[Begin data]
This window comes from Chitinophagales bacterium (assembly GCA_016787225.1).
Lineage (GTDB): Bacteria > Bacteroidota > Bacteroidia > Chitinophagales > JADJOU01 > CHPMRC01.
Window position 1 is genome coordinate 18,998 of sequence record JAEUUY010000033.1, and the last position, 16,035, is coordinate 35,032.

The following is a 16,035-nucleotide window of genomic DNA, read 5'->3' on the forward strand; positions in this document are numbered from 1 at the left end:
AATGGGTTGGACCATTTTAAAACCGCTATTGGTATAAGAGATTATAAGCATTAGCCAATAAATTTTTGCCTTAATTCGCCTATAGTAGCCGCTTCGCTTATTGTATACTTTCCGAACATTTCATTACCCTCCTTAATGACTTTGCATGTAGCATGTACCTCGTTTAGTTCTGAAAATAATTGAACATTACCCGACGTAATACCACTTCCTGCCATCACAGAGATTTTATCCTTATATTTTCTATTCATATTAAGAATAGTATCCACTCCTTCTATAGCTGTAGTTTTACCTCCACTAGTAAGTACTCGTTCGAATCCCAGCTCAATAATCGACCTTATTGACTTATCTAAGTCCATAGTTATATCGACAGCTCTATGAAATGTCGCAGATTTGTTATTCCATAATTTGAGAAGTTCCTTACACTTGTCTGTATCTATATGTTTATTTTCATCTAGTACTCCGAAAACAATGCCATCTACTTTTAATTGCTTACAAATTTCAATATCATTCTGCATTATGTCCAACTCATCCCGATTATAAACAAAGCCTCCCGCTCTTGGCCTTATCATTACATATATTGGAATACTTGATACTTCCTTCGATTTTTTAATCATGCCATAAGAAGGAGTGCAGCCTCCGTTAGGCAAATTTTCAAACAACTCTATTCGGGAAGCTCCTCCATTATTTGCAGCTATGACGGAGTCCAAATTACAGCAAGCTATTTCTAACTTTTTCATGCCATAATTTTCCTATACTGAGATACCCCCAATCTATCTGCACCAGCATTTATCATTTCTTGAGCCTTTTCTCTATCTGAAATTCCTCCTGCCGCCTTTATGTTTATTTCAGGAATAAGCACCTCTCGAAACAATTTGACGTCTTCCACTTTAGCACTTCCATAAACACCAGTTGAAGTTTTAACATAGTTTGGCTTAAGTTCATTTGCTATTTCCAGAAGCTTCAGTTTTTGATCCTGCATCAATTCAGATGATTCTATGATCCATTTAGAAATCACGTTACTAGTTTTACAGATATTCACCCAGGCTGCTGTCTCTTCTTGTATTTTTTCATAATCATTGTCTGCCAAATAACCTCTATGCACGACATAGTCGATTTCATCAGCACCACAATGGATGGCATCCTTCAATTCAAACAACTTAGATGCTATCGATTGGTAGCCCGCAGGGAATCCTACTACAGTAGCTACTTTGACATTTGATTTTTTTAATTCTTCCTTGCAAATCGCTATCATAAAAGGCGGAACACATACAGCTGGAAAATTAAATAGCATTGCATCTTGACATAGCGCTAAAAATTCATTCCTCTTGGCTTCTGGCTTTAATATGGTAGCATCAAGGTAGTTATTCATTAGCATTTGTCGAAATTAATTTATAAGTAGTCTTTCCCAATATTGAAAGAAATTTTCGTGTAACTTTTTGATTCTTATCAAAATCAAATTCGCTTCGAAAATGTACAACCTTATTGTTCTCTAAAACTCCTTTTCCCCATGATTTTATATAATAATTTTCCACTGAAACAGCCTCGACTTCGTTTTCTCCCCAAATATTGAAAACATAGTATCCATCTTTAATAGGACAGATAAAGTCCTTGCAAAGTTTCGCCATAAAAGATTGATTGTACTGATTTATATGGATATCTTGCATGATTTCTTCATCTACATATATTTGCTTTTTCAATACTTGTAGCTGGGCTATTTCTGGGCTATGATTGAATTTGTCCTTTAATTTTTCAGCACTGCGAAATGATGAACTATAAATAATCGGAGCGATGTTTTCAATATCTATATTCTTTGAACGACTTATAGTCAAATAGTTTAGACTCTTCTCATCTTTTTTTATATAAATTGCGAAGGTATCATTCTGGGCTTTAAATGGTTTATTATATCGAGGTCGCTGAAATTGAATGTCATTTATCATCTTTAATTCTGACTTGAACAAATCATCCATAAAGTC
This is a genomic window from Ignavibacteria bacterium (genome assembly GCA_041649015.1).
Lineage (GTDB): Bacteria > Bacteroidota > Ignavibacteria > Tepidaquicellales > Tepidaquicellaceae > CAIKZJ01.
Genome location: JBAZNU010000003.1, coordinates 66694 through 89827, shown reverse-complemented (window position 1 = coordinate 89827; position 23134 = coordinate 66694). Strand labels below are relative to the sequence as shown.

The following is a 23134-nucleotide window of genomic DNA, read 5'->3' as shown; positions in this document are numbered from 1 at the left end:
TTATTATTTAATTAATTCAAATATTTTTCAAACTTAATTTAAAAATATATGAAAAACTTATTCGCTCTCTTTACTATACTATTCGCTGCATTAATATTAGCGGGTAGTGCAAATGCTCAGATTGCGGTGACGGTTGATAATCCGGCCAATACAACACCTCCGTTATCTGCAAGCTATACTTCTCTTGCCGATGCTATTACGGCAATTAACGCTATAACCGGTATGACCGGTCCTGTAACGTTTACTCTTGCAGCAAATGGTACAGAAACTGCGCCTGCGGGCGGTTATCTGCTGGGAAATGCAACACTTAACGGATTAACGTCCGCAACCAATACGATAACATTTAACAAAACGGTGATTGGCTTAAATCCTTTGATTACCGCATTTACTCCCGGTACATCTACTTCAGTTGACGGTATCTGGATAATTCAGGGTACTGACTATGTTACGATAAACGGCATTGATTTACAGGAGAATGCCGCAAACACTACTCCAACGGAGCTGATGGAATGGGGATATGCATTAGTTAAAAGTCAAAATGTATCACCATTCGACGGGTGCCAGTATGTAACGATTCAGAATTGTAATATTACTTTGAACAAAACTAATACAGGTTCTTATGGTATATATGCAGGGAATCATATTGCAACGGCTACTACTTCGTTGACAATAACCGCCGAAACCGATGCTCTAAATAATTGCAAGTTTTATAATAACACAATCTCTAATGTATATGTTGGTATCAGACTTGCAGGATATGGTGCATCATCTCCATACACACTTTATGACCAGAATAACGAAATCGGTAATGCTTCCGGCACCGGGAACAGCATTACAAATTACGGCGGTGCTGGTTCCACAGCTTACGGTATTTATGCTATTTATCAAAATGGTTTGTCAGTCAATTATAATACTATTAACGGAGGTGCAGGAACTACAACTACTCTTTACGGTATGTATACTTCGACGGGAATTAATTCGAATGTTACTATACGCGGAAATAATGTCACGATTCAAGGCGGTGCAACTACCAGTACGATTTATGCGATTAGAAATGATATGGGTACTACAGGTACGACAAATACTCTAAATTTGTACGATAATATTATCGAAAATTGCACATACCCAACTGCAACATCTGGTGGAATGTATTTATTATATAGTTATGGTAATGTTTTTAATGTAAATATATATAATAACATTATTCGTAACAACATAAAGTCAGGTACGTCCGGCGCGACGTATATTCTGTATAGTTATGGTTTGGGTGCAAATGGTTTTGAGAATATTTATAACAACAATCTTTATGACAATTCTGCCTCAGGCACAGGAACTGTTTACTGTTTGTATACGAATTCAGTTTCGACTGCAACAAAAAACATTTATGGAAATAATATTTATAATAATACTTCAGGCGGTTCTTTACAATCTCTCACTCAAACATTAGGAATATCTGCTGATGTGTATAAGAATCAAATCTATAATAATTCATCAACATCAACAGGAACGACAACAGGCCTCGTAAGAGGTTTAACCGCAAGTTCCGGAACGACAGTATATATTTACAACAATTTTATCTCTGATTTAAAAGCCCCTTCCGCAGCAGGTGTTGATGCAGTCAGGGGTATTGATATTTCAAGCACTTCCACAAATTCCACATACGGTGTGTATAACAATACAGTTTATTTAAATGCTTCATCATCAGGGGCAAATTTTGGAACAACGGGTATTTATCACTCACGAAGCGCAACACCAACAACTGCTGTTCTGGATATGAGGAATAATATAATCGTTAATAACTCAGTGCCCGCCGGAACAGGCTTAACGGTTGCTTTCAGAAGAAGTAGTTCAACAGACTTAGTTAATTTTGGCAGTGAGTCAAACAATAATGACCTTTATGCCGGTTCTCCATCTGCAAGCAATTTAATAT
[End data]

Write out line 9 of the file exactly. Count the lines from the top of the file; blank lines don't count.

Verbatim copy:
The following is a 23134-nucleotide window of genomic DNA, read 5'->3' as shown; positions in this document are numbered from 1 at the left end: